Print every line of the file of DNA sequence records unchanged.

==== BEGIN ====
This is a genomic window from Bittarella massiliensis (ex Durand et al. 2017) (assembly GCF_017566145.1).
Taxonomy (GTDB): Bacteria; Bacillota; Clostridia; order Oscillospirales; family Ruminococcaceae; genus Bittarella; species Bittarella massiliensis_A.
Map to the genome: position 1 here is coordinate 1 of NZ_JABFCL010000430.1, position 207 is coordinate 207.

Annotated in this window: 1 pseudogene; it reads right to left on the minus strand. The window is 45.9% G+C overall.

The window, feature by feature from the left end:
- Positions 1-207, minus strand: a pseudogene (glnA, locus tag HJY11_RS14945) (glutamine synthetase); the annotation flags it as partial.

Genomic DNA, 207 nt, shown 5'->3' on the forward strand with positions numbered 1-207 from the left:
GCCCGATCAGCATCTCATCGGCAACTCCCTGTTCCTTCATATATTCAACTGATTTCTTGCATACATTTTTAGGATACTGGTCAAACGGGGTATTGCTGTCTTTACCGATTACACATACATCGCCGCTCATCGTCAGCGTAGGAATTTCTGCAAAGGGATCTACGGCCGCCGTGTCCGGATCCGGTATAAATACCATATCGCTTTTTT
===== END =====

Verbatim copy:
This is a genomic window from Bittarella massiliensis (ex Durand et al. 2017) (assembly GCF_017566145.1).
Taxonomy (GTDB): Bacteria; Bacillota; Clostridia; order Oscillospirales; family Ruminococcaceae; genus Bittarella; species Bittarella massiliensis_A.
Map to the genome: position 1 here is coordinate 1 of NZ_JABFCL010000430.1, position 207 is coordinate 207.

Annotated in this window: 1 pseudogene; it reads right to left on the minus strand. The window is 45.9% G+C overall.

The window, feature by feature from the left end:
- Positions 1-207, minus strand: a pseudogene (glnA, locus tag HJY11_RS14945) (glutamine synthetase); the annotation flags it as partial.

Genomic DNA, 207 nt, shown 5'->3' on the forward strand with positions numbered 1-207 from the left:
GCCCGATCAGCATCTCATCGGCAACTCCCTGTTCCTTCATATATTCAACTGATTTCTTGCATACATTTTTAGGATACTGGTCAAACGGGGTATTGCTGTCTTTACCGATTACACATACATCGCCGCTCATCGTCAGCGTAGGAATTTCTGCAAAGGGATCTACGGCCGCCGTGTCCGGATCCGGTATAAATACCATATCGCTTTTTT